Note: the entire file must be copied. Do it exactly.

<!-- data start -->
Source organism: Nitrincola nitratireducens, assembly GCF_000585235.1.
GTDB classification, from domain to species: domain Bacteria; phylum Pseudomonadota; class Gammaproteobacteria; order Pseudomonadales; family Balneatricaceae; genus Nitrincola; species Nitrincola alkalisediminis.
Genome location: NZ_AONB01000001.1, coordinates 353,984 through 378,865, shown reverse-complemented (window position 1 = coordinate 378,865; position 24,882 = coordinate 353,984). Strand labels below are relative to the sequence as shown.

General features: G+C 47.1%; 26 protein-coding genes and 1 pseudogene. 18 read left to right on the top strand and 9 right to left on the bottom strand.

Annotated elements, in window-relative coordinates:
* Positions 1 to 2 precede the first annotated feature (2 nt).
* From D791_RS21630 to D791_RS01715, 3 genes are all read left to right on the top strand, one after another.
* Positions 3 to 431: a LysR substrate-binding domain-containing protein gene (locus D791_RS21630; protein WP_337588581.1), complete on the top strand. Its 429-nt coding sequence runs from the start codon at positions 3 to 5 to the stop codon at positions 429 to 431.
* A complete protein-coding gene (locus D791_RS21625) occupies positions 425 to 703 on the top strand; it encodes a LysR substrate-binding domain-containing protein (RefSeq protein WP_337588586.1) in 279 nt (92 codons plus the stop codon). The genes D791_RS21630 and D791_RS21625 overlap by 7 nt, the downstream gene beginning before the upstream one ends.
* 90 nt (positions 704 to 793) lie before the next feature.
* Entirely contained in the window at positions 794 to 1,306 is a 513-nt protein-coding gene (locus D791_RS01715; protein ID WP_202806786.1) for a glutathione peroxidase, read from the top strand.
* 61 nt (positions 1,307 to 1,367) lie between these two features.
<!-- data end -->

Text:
Source organism: Nitrincola nitratireducens, assembly GCF_000585235.1.
GTDB classification, from domain to species: domain Bacteria; phylum Pseudomonadota; class Gammaproteobacteria; order Pseudomonadales; family Balneatricaceae; genus Nitrincola; species Nitrincola alkalisediminis.
Genome location: NZ_AONB01000001.1, coordinates 353,984 through 378,865, shown reverse-complemented (window position 1 = coordinate 378,865; position 24,882 = coordinate 353,984). Strand labels below are relative to the sequence as shown.

General features: G+C 47.1%; 26 protein-coding genes and 1 pseudogene. 18 read left to right on the top strand and 9 right to left on the bottom strand.

Annotated elements, in window-relative coordinates:
* Positions 1 to 2 precede the first annotated feature (2 nt).
* From D791_RS21630 to D791_RS01715, 3 genes are all read left to right on the top strand, one after another.
* Positions 3 to 431: a LysR substrate-binding domain-containing protein gene (locus D791_RS21630; protein WP_337588581.1), complete on the top strand. Its 429-nt coding sequence runs from the start codon at positions 3 to 5 to the stop codon at positions 429 to 431.
* A complete protein-coding gene (locus D791_RS21625) occupies positions 425 to 703 on the top strand; it encodes a LysR substrate-binding domain-containing protein (RefSeq protein WP_337588586.1) in 279 nt (92 codons plus the stop codon). The genes D791_RS21630 and D791_RS21625 overlap by 7 nt, the downstream gene beginning before the upstream one ends.
* 90 nt (positions 704 to 793) lie before the next feature.
* Entirely contained in the window at positions 794 to 1,306 is a 513-nt protein-coding gene (locus D791_RS01715; protein ID WP_202806786.1) for a glutathione peroxidase, read from the top strand.
* 61 nt (positions 1,307 to 1,367) lie between these two features.